Job satisfaction refers to the feeling of contentment an individual derives from his workplace when he feels he has fulfilled a desire, a need or expectation. Motivation, on the other hand, refers to an aspect that gives purpose and direction to behavior. It is evident that cultural differences influence organizational behavior which in turn affects the level of job satisfaction and motivation in individuals from various cultural backgrounds (Robbins, Judge, Millett & Boyle, 2013). It is against this background that the paper seeks to examine cultural differences in job satisfaction and motivation in North America, Latin America and Asia in a bid to explain the various theories that reveal these variations. The countries of study will be the United States, Brazil, and China.
To begin with there are various intrinsic and extrinsic factors that determine an individual job satisfaction. Intrinsic factors refer sources of motivation that comes from within and make an individual to do something because they enjoy it and find it interesting. Extrinsic factors refer to those sources of motivation that make an individual to do something to avoid negative consequences and for external rewards. Therefore, the following characteristics were found to drive job satisfaction in all the three countries, and they were a work-life balance, teamwork, recognition, communication from the management, perceptions of equal opportunity in the workplace and training received. Hofstede’s cultural dimensions theory model revealed the variations that existed in job satisfaction between these countries with different cultural backgrounds.
The four cultural dimensions proposed by Hofstede that have an influence on the relationship between job satisfaction and workplace variables are individualism/collectivism, uncertainty avoidance, masculinity/femininity and power distance. Individualism refers to the belief in the importance of the individual and the virtue of personal independence and self-reliance while Collectivism is the political theory that advocates ownership of means of production by the people. Collective society’s value teamwork compared to their counterparts. They also value close working relationship with their coworkers (Venaik & Brewer, 2013).
Studies have revealed that eastern cultures like those of China and the Latin America that value collectivism is associated with higher levels of commitment and job satisfaction within teams compared to the western cultures like America. Therefore, teamwork as a factor of job satisfaction was only evident in China and Brazil and small proportions in America. Regarding balancing work and personal life as a determinant of job satisfaction, an individualistic culture like America derived more satisfaction than those in China and Brazil. In China and Brazil, an individual sacrificing time with one’s family was viewed as self-sacrifice while in the United States; it was regarded as a failure to care for loved ones.
Uncertainty avoidance is the extent to which a culture puts up with uncertainty regarding the future. Cultures that have high uncertainty avoidance have been shown to try everything to avoid risk regarding planning and predicting the future. Therefore, individuals in culture with high levels of uncertainty avoidance tend to value job security and prefer jobs that guarantee stability. Therefore, people in this culture do not like training as a determinant of job satisfaction because it increases adaptability and flexibility at the workplace. This would, in turn, increase uncertainty and this is what most people are trying to avoid. Therefore, it is evident that societies with low uncertainty avoidance like Brazil and China will welcome training compared to Americans (Karin, Lawter, Brockerhoff & Rutigliano, 2011).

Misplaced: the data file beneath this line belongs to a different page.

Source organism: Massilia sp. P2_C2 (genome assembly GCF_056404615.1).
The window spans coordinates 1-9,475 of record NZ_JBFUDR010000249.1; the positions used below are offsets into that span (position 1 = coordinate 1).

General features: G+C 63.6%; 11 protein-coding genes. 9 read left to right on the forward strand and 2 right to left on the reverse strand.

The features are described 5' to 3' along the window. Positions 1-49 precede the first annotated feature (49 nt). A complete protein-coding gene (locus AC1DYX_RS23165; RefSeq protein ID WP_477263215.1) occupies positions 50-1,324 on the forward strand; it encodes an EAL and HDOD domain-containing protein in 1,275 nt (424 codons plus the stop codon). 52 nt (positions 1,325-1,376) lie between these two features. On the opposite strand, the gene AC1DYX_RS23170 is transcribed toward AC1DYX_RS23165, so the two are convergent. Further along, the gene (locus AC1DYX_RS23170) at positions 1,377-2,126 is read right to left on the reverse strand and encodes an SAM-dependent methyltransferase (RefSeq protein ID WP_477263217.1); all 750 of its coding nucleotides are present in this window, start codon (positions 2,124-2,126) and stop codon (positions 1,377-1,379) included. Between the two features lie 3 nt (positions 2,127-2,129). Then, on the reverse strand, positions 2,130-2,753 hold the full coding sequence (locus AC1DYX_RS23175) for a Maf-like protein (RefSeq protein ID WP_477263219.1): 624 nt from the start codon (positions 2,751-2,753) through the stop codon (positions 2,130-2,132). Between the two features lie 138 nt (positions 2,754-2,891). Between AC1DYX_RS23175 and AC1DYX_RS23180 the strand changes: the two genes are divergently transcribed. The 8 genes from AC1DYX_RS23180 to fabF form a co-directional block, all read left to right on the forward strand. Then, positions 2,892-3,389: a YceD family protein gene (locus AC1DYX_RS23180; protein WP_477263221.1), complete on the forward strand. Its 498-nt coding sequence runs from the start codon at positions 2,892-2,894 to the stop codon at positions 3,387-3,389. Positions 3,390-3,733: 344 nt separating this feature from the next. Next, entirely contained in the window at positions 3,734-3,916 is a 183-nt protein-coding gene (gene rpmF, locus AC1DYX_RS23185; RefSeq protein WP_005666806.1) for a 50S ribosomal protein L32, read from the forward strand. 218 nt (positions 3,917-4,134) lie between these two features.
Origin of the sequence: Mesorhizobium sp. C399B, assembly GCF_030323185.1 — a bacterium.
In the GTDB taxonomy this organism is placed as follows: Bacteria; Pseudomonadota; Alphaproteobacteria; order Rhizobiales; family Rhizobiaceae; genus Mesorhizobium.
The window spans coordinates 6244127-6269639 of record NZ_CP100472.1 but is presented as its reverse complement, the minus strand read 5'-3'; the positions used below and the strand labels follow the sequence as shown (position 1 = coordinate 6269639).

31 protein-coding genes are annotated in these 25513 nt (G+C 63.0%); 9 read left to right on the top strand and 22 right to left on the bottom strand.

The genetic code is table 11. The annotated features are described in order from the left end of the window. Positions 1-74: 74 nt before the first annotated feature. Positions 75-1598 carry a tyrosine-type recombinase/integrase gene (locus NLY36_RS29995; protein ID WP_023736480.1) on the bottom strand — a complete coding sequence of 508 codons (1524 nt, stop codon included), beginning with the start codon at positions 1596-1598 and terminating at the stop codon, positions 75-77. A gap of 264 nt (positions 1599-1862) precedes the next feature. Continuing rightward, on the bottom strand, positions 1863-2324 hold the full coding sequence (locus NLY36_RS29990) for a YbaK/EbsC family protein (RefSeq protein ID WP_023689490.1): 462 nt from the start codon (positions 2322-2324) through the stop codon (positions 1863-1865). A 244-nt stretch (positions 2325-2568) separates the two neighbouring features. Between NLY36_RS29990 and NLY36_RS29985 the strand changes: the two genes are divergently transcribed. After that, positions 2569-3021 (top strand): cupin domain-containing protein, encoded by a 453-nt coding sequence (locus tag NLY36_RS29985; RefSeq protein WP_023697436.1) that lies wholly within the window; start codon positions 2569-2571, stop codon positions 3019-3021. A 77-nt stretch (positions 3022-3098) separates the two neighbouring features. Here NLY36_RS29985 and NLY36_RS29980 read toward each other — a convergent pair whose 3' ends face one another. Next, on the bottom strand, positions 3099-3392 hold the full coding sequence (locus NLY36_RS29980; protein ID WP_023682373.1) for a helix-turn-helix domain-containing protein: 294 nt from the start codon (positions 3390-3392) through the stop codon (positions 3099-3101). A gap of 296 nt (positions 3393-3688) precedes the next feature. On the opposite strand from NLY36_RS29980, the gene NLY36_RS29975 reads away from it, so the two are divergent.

Masculinity/femininity describes how gender roles are established within a particular culture, or it could also describe how cultures measure their success. Western culture advocates for egalitarianism, a doctrine of equality among people. Concerning equality westerners tend to derive job satisfaction in places where gender equality prevails compared to China and Brazil where culture propagates inequality. When it comes to measuring success, Americans will derive satisfaction in masculine culture because they measure success in terms of financial rewards and material wealth. Brazil and China will derive satisfaction from a feminine culture where success is measured by the quality of life and personal relationship.
Power distance encompasses the extent in which members of society who lacks power have accepted the inequality in power. Therefore, Brazilians are bound to derive job satisfaction from equal opportunities in the workplace because of the high power distance in their cultures compared to Americans who will not obtain satisfaction because they are a low power distant culture. It means that equality is a normal thing to Americans; therefore, satisfaction from equal opportunities is not likely to be a determinant of job satisfaction (Bentley, Coates, Dobson, Goedegebuure & Meek, 2015).
Bentley, P. J., Coates, H., Dobson, I. R., Goedegebuure, L., & Meek, V. L. (2015). Academic Job Satisfaction from an International Comparative Perspective. In Forming, Recruiting and Managing the Academic Profession(pp. 187-209). Springer International Publishing.
Karin Andreassi, J., Lawter, L., Brockerhoff, M., & J. Rutigliano, P. (2014). Cultural impact of human resource practices on job satisfaction: a global study across 48 countries. Cross cultural management, 21(1), 55-77.
Venaik, S., & Brewer, P. (2013). Critical issues in the Hofstede and GLOBE national culture models. International Marketing Review, 30(5), 469-482
Robbins, S., Judge, T. A., Millett, B., & Boyle, M. (2013). Organisational behaviour. Pearson Higher Education AU
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